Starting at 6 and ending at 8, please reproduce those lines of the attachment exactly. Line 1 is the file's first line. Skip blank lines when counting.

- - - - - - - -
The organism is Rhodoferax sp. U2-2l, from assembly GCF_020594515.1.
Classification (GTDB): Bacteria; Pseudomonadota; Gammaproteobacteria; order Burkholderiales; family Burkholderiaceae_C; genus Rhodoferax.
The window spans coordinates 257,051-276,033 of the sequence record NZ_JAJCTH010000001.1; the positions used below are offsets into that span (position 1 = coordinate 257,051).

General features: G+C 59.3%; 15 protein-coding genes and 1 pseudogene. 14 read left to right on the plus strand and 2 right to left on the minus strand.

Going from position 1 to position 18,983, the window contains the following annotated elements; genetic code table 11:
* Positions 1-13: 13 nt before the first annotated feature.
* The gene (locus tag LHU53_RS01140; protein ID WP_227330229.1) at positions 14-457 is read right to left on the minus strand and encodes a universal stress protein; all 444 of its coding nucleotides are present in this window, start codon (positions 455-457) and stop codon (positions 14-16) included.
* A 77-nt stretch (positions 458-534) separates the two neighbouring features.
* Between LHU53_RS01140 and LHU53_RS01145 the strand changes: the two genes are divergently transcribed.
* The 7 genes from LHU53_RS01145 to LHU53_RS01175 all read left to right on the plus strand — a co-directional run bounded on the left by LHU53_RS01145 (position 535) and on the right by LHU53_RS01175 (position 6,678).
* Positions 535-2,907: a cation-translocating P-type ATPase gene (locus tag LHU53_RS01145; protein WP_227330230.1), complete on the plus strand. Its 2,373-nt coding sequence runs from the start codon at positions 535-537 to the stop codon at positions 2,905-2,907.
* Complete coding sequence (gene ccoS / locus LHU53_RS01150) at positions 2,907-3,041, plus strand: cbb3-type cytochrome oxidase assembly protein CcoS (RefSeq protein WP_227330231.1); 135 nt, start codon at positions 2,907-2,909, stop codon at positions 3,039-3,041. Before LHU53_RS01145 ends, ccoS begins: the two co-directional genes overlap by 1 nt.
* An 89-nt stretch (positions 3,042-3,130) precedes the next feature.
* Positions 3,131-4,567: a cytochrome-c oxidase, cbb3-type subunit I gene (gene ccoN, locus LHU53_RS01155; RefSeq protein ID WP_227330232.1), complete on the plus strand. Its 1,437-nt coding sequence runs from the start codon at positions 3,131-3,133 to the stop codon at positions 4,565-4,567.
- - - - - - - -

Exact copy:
* Positions 1-13: 13 nt before the first annotated feature.
* The gene (locus tag LHU53_RS01140; protein ID WP_227330229.1) at positions 14-457 is read right to left on the minus strand and encodes a universal stress protein; all 444 of its coding nucleotides are present in this window, start codon (positions 455-457) and stop codon (positions 14-16) included.
* A 77-nt stretch (positions 458-534) separates the two neighbouring features.